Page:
From the beginning of this work to the end, there is a total renunciation of all method and regularity; it exceeds all former examples of literary rambling. The author seems to go through the subject by a succession of purely casual motions, just as we used, when we were boys, to go through a wood picking nuts, where our turning to the right, or the left, or going forward or backward, was determined, at each step, by what happened to pop on our sight at the moment. He will go on perhaps one or two pages with tolerable propriety after some particular topic; this topic vanishes in turning the corner of some unlucky sentence; another starts up, and is eagerly pursued about the same length, when this also slides out of sight, and leaves the pursuer to chase any thing that happens to present itself next. He will begin perhaps with a flaming eulogium of a favourite poet; at the tenth or twelfth sentence, the name of Johnson may chance to come across him; this is sure to send him off in a violent invective against bigotry, the spleen, the prejudice, the want of taste, and the illiberality of the great critic; quickly the impulse takes a turn, and shoots him away from Johnson to strike impetuously against the stupidity of the age, and perhaps the flimsy works of its poets; through these he dashes in a moment, and is gone, almost before we can cry out for mercy for them, to attack booksellers, antiquarians, metaphysicians, priests, courts, tasteless ministers of state, and proud mean-spirited patrons; it is never long, however, before he reverts to himself, with new avowals of independence of judgment, of ardour for truth, and worship of genius, and with very equivocal expressions of a humble estimate of his powers to do justice to his undertaking. For fifty pages together there shall be no sign of progress, but the advancing figures at the top. We are kept in a most violent motion but cannot get on. An active boisterous kind of diction whirls the very same sentiments, praises, and invectives, in an everlasting eddy. Each eminent poet in the train is overwhelmed with a profuse repetition of the same epithets of magnificence, which are rather flung at him than applied to him. The gentle bards are actually pelted with praise; the favours of their eulogist are sent from a cross-bow, and impinge on the reverend personages with such a vengeance as to cause an echo through the whole temple of the muses. The impassioned violence of the author's manner, and his incomparably strange phraseology, prevent the continual recurrence of the same forms of undiscriminating applause and condemnation from acquiring exactly the appearance of common place. It is perceived indeed to be his commonplace; but it is so different from that of other writers, that it maintains a cast of novelty for a considerable time, and leads us further than we should have been induced to go, if the same endless repetition of sentiments so defective in intellectual force had invited us in ordinary language.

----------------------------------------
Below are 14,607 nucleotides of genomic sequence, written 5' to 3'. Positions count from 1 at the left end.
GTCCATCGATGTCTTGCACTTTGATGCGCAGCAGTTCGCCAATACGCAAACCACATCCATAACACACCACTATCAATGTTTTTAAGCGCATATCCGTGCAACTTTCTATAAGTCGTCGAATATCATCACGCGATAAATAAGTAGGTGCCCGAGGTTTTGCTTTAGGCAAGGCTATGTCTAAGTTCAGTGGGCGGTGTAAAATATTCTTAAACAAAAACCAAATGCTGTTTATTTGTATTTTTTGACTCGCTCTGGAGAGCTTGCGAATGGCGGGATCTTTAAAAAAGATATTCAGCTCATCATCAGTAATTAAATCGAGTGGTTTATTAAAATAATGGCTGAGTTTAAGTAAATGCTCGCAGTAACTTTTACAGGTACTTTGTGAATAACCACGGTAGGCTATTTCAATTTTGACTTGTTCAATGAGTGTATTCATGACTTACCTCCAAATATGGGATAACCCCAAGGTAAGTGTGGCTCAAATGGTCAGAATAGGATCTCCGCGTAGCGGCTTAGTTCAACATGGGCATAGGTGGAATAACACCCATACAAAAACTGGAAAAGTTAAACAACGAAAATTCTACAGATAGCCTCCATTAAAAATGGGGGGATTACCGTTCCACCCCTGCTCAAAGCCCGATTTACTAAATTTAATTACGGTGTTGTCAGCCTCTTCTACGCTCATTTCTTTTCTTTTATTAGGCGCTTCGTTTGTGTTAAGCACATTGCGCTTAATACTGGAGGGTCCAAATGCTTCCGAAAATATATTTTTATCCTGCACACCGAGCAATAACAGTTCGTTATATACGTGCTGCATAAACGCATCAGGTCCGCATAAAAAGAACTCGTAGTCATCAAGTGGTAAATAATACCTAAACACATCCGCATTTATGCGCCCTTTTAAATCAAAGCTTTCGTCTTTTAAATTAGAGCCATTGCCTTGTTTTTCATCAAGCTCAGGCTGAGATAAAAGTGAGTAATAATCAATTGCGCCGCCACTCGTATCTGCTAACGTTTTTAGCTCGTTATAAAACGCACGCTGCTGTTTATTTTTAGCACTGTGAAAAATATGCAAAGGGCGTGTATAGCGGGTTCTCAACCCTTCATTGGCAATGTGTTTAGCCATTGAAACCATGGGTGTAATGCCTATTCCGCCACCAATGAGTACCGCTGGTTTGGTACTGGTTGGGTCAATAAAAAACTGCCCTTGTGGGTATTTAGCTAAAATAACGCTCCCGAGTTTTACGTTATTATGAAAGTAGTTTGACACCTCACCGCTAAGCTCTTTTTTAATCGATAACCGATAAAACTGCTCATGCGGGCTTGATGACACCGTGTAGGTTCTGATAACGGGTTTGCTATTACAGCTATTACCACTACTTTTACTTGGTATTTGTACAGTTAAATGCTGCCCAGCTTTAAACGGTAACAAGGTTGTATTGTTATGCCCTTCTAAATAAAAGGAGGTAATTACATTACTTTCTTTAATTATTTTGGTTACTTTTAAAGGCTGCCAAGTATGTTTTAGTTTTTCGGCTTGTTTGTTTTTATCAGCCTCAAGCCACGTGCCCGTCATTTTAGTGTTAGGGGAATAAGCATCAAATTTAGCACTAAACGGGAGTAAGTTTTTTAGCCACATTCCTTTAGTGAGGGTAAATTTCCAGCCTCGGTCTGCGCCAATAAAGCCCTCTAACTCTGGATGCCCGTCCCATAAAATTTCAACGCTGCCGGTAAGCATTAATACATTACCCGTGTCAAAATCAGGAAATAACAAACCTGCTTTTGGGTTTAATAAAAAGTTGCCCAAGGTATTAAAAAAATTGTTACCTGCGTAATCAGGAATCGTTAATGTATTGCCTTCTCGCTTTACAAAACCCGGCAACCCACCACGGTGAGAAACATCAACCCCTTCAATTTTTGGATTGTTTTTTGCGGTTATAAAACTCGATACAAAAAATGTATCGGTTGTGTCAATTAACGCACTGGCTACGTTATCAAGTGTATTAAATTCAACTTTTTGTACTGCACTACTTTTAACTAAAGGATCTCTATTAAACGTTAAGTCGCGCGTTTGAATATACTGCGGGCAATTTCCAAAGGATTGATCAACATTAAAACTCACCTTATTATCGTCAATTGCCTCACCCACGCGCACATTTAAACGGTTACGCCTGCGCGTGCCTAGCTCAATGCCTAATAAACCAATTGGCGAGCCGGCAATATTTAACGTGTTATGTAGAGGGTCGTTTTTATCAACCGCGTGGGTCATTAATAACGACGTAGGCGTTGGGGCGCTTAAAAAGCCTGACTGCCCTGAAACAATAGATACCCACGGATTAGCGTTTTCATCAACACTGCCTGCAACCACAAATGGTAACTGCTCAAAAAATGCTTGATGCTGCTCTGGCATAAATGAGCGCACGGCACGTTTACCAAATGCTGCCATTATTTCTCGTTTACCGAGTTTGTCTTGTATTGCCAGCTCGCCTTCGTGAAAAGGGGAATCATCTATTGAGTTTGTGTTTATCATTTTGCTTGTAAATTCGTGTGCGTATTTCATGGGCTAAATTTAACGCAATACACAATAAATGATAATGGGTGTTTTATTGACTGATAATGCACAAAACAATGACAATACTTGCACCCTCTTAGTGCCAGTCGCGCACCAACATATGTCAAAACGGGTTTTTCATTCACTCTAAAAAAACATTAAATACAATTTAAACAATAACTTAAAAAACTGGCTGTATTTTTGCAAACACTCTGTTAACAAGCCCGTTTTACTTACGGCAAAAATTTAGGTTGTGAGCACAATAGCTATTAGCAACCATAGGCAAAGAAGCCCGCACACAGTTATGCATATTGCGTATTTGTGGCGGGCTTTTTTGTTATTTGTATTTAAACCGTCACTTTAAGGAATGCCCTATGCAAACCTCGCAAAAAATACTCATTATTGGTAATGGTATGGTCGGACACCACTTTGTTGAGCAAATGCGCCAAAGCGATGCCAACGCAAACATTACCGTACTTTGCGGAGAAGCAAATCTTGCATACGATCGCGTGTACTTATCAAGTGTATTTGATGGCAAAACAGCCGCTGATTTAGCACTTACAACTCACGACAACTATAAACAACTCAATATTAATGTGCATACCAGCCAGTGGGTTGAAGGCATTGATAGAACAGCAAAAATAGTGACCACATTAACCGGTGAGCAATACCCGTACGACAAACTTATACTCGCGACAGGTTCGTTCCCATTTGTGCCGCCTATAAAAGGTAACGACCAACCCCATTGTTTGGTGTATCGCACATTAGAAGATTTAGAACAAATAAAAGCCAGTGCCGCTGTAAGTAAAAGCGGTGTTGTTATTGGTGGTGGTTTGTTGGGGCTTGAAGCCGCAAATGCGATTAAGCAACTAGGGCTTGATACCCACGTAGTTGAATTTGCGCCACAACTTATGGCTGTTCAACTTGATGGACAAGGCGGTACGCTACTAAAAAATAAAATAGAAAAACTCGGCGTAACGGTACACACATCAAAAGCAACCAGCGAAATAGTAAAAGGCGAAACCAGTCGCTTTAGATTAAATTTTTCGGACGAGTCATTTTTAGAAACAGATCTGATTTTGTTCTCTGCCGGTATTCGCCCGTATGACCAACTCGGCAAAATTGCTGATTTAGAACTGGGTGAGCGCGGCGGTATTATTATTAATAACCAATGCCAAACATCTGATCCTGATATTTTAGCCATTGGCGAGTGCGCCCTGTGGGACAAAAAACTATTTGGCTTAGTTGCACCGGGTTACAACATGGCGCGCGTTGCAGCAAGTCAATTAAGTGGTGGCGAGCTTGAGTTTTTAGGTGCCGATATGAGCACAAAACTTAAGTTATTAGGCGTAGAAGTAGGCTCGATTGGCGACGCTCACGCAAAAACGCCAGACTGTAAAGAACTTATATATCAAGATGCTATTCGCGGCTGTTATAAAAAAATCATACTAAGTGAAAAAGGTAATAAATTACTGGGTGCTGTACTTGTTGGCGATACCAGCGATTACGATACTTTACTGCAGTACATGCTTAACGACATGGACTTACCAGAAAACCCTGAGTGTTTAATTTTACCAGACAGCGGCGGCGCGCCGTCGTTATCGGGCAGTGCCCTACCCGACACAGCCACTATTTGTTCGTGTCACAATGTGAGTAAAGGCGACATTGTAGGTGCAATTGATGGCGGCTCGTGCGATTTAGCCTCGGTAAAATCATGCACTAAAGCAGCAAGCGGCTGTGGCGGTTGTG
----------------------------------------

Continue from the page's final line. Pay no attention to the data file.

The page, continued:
A certain expression of ingenuousness and sensibility in the author's character, makes us resist, as long as we can, the conviction that this turbulence of the language does not arise from a vigorous intellectual operation, agitating the composition by a rapid succession of new forms of energetic thought, but from an impetuosity of temperament, rendered still more vehement by a continual recurrence of the mind, in its desultory course, to the same ideas. When this conviction can no longer be escaped, we do wonder to observe with how small a portion of effectual thinking it is possible to write many hundred pages.
A constant extravagance is the most obvious feature of the performance. The author never thinks of using the sober established diction of simple criticism; his feelings are always in an ebullition, and running over with a fire and steam that drive off all other critics and admirers of poetry, who are virtually reproached with being as cold as arctic fishes. For epithets and enthusiasm, Longinus was a Scotch metaphysician in comparison.